Sunday, January 26, 2014
For some reason, Canada, with the world's largest coastline bordering three of the most important oceans on Earth, is fielding a fleet of four, 28-year old submarines purchased second-hand from Britain's Royal Navy. When or even if we'll ever have four operational submarines remains to be seen. There's some suggestion our subs may have a role to play in Asian waters in support of America's "pivot" to Asia.
If one of the Royal Canadian Navy's undersea craft ever does make it all the way across the Pacific to Asia, it will be sailing into a rich, submarine soup. From India to China, the region is awash in submarines and more are on the way.
For example, North Korea operates 60 to 70 subs, most of them older Soviet boats. South Korea has 15, the best from its Hyundai boat yards. Vietnam is about to take delivery of its second, high-tech conventional sub from Russia with three more on order.
China operates a mix of nuclear missile subs (5), nuclear attack subs (6) and conventional submarines (50+) with new designs on the way. India is developing its own nuclear missile submarine and has 14-conventional subs with more on the way. Japan operates 16 attack submarines and is looking for new boats.
The Philippines doesn't have any subs but is shopping for at least three. Pakistan has 5-French designed subs and is looking to build its own nuclear-powered submarine. Indonesia has 7 boats including three on order from South Korean shipyards. The city state of Singapore has four Swedish subs with three new German boats on order. Malaysia operates two French, Scorpion-class subs. Myanmar is said to be ordering two Kilo-class subs from Russia. That leaves Thailand which currently has no subs.
Let's not forget Australia which also considers those waters to be part of its area of operations. Australia operates 6 Collins-class subs and, like so many others, is looking for new boats.
Leaving aside the Russians and Americans, that's over 200-submarines, most of them far more modern and capable than the Royal Navy castoffs Canada operates when it can actually get them to sea. The idea of sending an old Canadian sub across the Pacific to patrol the waters from the Indian Ocean to the South China Sea would seem preposterous.
This is not to say the Royal Canadian Navy doesn't need a submarine force. It does, and with the Arctic Ocean turning ice-free we need boats that can operate in the far north. The Brit boats might be useful for training but that's about it. Time we too began looking for something a little less shopworn.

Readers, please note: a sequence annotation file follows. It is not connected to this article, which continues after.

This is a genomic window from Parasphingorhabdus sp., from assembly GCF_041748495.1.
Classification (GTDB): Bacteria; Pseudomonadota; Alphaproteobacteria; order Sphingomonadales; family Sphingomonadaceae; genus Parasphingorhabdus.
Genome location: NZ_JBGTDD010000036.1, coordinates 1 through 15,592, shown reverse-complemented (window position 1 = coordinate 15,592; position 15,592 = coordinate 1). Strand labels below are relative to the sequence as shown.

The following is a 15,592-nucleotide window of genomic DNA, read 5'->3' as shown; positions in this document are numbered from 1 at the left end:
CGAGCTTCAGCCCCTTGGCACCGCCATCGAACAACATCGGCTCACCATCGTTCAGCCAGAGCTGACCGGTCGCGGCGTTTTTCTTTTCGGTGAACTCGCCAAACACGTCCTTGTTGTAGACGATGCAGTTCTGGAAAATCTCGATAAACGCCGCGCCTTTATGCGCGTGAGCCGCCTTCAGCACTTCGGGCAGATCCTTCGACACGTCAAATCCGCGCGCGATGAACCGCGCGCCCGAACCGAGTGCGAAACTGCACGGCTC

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After ww2 Canada had the second largest navy in the world. They threw most of that away. Canada built the
best fighter aircraft in the 50's. Dief the chief cancelled that program. We cannot even buy helicopters to suit our needs. Then they buy these
crap subs, and plan to buy F35 crap. Even in B C we can't build our own ferry's. We could do so much
more but lack the will, or desire. What has happend
to all the ship building that Harper promised?
Canada could purchase new, extremely efficient, "conventional"
subs made to order in Germany for less than they paid the Brits for the crap they bought from them.
(Interesting note - conventional subs are quieter than nuclear when submerged.)
Our political leaders are total a-holes.
UU - that's absolutely true. The new German boats are vastly ahead of the ex-Brit boats. The RN 'retired' them prematurely for a reason. Now they have 28-years of age on their hulls which is a serious problem for any submarine.
Not only are Canada's subs a political and national embarrassment, they are uuuugggglyyy! One afternoon last summer I was out on my bike on the seawall adjacent to Burrard Inlet when I rode around the corner of the convention centre and staring me in the face docked at Canada Place was not a lovely cruise ship but one of these hideous tubs. Honestly it was so ugly that I could not bear to look for more than a second or two. I didn't ride along the north side of the peninsula for a good week after that. Ugly, ugly ugly boats! They are the AMC Pacer of submarines.
Canada has a long and undistinguished history of submarine warfare. You just have to read up on the acquisition of CC1 and CC2, our first "real" subs, to understand that. It was the under the Conservative majority government of Robert Borden that these boats were acquired, at an inflated price no less, only to be scrapped one administration later in 1920.
Perhaps if we bought cheaper and more able fighter jets instead of the abortive F35's we could afford a few new submarines. Maybe we could even build a few of the damned boats ourselves. We have pretty good ship yards around these parts.
Given our long long coastlines it makes me wonder why we do not have actual working patrol submarines that we can be proud of. It wasn't that many years ago either that West Edmonton Mall had the largest fleet of working submarines in Canada. At least we had those, and they worked!
I do tend to agree that we should consider building our own boats for the RCN. The German firm, Thyssen, has done licence-build deals for other countries and they're excellent boats.
For starters, we need to explore Canada's need for a submarine force. What role can subs play in Canada's defence and how many of what type are needed to perform that role. Right now we're just dabbling and that leads us to make some pretty bad decisions and squander ridiculous amounts of money.
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